‘Let Everybody Die!’

The Crimean War (1854–55), fought on a Russian peninsula in the Black Sea, began as a minor quarrel between French Catholics and Russian Orthodox over control of the Holy Places in Muslim-ruled Jerusalem. Britain, France, and Austria-Hungary joined Turkey in a war against Russia, and for the first time in history Europeans fought on the side of a Muslim power against another Christian country. The allies never quite decided whether their aim was to prevent Russia from expanding its empire in Central Asia, threatening India, occupying Constantinople, and seizing territories of the Ottoman Empire, or to destroy Russian power in the Black Sea, the Caucasus, the Baltic, Finland, and Poland.

Orlando Figes writes that the war actually “began in 1853 between Ottoman and Russian forces in the Danubian principalities of Moldavia and Wallachia, the territory of today’s Romania, and spread to the Caucasus, where the Turks and the British encouraged and supported the struggle of the Muslim tribes against Russia, and from there to other areas of the Black Sea.” The Crimean was both the first “total war”—in which armies attacked civilians and perpetrated atrocities—and the first truly modern war, involving new industrial technologies, modern rifles, steamships, railroads, telegraphs, and innovations in military medicine. It was also the first war to be incited by the press and public opinion, though frontline reports and grisly photographs later revealed the horrific conditions of the sick and wounded soldiers.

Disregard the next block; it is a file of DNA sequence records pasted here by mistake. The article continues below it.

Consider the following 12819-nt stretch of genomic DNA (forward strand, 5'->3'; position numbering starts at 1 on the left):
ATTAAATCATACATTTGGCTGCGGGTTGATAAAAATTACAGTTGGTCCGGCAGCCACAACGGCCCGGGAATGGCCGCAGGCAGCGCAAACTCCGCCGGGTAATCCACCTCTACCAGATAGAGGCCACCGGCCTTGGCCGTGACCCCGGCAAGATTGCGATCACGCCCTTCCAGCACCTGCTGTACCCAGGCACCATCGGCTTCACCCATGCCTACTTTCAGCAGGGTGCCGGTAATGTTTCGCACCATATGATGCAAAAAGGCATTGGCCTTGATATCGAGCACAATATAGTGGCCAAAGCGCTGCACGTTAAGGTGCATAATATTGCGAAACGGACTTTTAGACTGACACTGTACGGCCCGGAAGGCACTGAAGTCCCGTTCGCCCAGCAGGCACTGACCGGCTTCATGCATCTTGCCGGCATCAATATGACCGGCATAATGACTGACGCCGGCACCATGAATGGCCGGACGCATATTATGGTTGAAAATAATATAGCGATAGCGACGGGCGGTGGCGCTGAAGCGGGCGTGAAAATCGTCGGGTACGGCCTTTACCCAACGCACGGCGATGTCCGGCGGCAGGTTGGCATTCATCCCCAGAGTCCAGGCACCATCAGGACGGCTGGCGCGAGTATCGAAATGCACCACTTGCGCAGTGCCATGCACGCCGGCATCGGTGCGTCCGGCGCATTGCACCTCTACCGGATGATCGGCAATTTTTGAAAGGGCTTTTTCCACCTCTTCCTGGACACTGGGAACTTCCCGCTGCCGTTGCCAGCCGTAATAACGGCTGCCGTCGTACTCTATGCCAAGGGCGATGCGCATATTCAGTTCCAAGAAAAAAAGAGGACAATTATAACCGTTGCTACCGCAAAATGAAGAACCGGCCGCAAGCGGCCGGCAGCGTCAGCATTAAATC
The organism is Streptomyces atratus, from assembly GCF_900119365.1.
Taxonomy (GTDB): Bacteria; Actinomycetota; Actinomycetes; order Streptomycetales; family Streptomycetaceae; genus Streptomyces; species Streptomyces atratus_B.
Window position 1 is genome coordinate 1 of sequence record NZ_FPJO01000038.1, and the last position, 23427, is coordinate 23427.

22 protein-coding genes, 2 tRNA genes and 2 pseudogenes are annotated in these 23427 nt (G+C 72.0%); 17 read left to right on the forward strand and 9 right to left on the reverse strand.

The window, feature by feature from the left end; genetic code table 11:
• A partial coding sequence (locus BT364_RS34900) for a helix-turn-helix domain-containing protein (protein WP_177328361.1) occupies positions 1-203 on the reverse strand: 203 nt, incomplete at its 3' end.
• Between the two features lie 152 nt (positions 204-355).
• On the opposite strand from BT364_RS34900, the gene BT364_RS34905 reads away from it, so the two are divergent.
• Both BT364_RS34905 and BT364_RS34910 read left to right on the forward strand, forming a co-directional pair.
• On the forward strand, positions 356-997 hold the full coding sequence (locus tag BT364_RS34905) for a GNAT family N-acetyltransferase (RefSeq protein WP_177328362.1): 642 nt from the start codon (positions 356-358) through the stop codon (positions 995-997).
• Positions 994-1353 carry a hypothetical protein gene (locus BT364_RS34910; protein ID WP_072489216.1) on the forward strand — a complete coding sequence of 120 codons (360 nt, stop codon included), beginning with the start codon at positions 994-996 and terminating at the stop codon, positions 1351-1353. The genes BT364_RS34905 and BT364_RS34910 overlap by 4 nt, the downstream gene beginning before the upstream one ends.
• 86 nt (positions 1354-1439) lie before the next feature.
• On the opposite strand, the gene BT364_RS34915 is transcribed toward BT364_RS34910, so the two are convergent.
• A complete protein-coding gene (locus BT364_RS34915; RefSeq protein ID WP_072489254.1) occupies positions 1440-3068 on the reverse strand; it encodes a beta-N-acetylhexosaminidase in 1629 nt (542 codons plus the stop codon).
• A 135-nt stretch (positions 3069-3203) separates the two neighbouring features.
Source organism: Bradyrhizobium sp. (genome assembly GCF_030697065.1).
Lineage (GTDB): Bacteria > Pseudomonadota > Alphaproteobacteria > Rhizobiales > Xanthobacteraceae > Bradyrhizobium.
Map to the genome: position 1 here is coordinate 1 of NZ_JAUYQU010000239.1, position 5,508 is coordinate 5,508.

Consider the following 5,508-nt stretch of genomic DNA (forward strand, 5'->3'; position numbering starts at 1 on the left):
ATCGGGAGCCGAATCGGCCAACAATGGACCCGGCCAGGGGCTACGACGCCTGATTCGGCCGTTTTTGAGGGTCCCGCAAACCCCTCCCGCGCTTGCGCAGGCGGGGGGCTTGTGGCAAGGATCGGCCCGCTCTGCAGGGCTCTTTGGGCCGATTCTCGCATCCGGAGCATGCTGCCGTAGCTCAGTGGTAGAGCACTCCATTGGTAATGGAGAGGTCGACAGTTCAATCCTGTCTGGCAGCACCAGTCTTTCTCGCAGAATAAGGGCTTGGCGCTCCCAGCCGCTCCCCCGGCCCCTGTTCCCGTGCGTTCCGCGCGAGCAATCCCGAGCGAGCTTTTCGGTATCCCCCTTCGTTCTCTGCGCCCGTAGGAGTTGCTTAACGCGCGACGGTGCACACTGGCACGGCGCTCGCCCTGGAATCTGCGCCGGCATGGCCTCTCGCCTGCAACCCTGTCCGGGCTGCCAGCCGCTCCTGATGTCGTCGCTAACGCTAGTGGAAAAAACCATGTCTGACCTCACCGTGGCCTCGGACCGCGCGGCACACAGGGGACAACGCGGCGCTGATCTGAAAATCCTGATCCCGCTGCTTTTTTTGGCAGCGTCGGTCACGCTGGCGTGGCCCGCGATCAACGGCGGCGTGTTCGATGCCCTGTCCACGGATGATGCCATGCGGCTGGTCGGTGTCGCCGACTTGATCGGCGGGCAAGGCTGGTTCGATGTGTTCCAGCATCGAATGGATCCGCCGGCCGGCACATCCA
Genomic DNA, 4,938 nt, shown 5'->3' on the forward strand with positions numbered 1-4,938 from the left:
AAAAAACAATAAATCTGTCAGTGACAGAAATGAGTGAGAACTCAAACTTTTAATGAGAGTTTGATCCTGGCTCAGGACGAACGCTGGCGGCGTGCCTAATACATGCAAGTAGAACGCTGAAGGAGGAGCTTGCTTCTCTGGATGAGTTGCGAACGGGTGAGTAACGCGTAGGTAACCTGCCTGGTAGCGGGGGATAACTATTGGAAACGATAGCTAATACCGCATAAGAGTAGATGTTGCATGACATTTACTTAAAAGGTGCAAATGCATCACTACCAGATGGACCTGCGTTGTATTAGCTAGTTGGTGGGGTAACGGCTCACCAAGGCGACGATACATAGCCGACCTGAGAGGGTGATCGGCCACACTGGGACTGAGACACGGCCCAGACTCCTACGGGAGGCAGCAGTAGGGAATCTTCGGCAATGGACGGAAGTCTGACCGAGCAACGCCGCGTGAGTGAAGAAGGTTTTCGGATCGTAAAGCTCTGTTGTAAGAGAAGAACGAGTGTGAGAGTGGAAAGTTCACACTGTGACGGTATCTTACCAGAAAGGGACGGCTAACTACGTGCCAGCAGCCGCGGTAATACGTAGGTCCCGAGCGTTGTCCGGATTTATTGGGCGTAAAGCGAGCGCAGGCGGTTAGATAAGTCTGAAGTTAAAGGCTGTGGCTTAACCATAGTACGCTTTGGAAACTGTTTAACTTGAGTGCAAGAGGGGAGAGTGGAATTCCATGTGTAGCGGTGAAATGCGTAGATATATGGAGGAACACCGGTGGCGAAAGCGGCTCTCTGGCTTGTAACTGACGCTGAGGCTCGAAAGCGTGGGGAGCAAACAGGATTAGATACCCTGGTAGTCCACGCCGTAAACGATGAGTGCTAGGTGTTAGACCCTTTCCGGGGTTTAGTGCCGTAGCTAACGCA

Both sides made many blunders in this mistakenly conceived and badly planned war. The British, without reliable maps, were uncertain about where to land in the Crimea. The commander, Lord Raglan, in a criminal decision, kept the ill-supplied and demoralized army on the frozen heights during the winter. Though the Caucasus was a much softer target, the allies besieged Sebastopol for eleven agonizing months. Raglan felt it was essential to storm something to achieve a symbolic victory that would justify all the hardships. There was pointless sacrifice on both sides, and when the Russians planned a final suicidal assault, their commander dismissed objections by exclaiming: “Let everybody die! We will leave our mark upon the map!”